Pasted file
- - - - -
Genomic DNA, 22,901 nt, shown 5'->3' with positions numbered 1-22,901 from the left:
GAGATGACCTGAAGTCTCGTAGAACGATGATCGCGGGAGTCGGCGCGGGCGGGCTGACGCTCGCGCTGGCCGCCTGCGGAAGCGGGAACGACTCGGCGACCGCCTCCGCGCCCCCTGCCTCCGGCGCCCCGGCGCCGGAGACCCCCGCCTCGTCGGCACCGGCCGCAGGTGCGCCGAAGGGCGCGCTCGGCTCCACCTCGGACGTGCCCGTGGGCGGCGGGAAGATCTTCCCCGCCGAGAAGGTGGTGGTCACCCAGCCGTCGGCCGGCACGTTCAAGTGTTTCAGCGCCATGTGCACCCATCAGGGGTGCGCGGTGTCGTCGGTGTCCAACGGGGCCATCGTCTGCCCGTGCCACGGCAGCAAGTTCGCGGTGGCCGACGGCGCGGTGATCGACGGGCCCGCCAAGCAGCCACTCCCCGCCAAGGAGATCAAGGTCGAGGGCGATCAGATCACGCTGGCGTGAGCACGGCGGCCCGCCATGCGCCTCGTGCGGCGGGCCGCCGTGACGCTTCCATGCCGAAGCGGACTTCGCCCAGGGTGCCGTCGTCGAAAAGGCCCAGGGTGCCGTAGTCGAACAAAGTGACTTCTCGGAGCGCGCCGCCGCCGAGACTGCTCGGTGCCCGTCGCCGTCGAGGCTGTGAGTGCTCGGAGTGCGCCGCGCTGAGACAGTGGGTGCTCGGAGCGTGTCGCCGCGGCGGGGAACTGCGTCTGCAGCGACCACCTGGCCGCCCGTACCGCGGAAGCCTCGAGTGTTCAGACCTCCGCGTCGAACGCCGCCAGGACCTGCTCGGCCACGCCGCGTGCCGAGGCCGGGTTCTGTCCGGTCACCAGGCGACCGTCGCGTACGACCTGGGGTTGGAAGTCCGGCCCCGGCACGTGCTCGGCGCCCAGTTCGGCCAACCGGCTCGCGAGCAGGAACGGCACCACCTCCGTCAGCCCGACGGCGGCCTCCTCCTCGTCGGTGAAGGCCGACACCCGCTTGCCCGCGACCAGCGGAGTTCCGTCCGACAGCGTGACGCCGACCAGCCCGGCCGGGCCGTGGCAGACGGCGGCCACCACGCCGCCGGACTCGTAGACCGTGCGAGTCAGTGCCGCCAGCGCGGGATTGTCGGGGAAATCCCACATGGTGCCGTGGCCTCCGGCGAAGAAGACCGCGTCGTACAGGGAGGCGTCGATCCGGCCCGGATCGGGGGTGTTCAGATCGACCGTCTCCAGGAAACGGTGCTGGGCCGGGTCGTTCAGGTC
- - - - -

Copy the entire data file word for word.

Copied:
Genomic DNA, 22,901 nt, shown 5'->3' with positions numbered 1-22,901 from the left:
GAGATGACCTGAAGTCTCGTAGAACGATGATCGCGGGAGTCGGCGCGGGCGGGCTGACGCTCGCGCTGGCCGCCTGCGGAAGCGGGAACGACTCGGCGACCGCCTCCGCGCCCCCTGCCTCCGGCGCCCCGGCGCCGGAGACCCCCGCCTCGTCGGCACCGGCCGCAGGTGCGCCGAAGGGCGCGCTCGGCTCCACCTCGGACGTGCCCGTGGGCGGCGGGAAGATCTTCCCCGCCGAGAAGGTGGTGGTCACCCAGCCGTCGGCCGGCACGTTCAAGTGTTTCAGCGCCATGTGCACCCATCAGGGGTGCGCGGTGTCGTCGGTGTCCAACGGGGCCATCGTCTGCCCGTGCCACGGCAGCAAGTTCGCGGTGGCCGACGGCGCGGTGATCGACGGGCCCGCCAAGCAGCCACTCCCCGCCAAGGAGATCAAGGTCGAGGGCGATCAGATCACGCTGGCGTGAGCACGGCGGCCCGCCATGCGCCTCGTGCGGCGGGCCGCCGTGACGCTTCCATGCCGAAGCGGACTTCGCCCAGGGTGCCGTCGTCGAAAAGGCCCAGGGTGCCGTAGTCGAACAAAGTGACTTCTCGGAGCGCGCCGCCGCCGAGACTGCTCGGTGCCCGTCGCCGTCGAGGCTGTGAGTGCTCGGAGTGCGCCGCGCTGAGACAGTGGGTGCTCGGAGCGTGTCGCCGCGGCGGGGAACTGCGTCTGCAGCGACCACCTGGCCGCCCGTACCGCGGAAGCCTCGAGTGTTCAGACCTCCGCGTCGAACGCCGCCAGGACCTGCTCGGCCACGCCGCGTGCCGAGGCCGGGTTCTGTCCGGTCACCAGGCGACCGTCGCGTACGACCTGGGGTTGGAAGTCCGGCCCCGGCACGTGCTCGGCGCCCAGTTCGGCCAACCGGCTCGCGAGCAGGAACGGCACCACCTCCGTCAGCCCGACGGCGGCCTCCTCCTCGTCGGTGAAGGCCGACACCCGCTTGCCCGCGACCAGCGGAGTTCCGTCCGACAGCGTGACGCCGACCAGCCCGGCCGGGCCGTGGCAGACGGCGGCCACCACGCCGCCGGACTCGTAGACCGTGCGAGTCAGTGCCGCCAGCGCGGGATTGTCGGGGAAATCCCACATGGTGCCGTGGCCTCCGGCGAAGAAGACCGCGTCGTACAGGGAGGCGTCGATCCGGCCCGGATCGGGGGTGTTCAGATCGACCGTCTCCAGGAAACGGTGCTGGGCCGGGTCGTTCAGGTC